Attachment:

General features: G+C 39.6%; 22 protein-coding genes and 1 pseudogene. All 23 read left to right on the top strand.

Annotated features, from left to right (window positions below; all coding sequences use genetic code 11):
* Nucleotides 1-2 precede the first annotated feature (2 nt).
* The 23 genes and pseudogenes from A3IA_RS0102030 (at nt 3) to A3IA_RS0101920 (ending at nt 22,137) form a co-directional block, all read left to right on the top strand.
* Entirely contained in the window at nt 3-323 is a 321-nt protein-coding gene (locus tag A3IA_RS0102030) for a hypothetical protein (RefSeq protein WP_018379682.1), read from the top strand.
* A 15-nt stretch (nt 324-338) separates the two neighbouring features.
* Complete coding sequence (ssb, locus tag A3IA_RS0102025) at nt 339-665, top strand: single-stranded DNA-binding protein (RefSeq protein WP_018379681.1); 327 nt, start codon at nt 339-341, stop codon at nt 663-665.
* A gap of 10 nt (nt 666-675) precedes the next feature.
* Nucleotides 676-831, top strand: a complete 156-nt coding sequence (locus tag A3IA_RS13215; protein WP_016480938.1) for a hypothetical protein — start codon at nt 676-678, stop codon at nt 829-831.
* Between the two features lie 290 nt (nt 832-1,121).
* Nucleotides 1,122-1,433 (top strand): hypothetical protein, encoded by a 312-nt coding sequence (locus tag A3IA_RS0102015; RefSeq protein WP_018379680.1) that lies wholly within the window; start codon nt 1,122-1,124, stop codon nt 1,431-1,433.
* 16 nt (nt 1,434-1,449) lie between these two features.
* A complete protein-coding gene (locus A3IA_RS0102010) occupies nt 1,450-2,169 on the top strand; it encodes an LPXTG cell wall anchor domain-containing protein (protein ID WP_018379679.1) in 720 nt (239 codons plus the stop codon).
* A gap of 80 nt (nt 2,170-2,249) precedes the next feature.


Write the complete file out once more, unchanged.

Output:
General features: G+C 39.6%; 22 protein-coding genes and 1 pseudogene. All 23 read left to right on the top strand.

Annotated features, from left to right (window positions below; all coding sequences use genetic code 11):
* Nucleotides 1-2 precede the first annotated feature (2 nt).
* The 23 genes and pseudogenes from A3IA_RS0102030 (at nt 3) to A3IA_RS0101920 (ending at nt 22,137) form a co-directional block, all read left to right on the top strand.
* Entirely contained in the window at nt 3-323 is a 321-nt protein-coding gene (locus tag A3IA_RS0102030) for a hypothetical protein (RefSeq protein WP_018379682.1), read from the top strand.
* A 15-nt stretch (nt 324-338) separates the two neighbouring features.
* Complete coding sequence (ssb, locus tag A3IA_RS0102025) at nt 339-665, top strand: single-stranded DNA-binding protein (RefSeq protein WP_018379681.1); 327 nt, start codon at nt 339-341, stop codon at nt 663-665.
* A gap of 10 nt (nt 666-675) precedes the next feature.
* Nucleotides 676-831, top strand: a complete 156-nt coding sequence (locus tag A3IA_RS13215; protein WP_016480938.1) for a hypothetical protein — start codon at nt 676-678, stop codon at nt 829-831.
* Between the two features lie 290 nt (nt 832-1,121).
* Nucleotides 1,122-1,433 (top strand): hypothetical protein, encoded by a 312-nt coding sequence (locus tag A3IA_RS0102015; RefSeq protein WP_018379680.1) that lies wholly within the window; start codon nt 1,122-1,124, stop codon nt 1,431-1,433.
* 16 nt (nt 1,434-1,449) lie between these two features.
* A complete protein-coding gene (locus A3IA_RS0102010) occupies nt 1,450-2,169 on the top strand; it encodes an LPXTG cell wall anchor domain-containing protein (protein ID WP_018379679.1) in 720 nt (239 codons plus the stop codon).
* A gap of 80 nt (nt 2,170-2,249) precedes the next feature.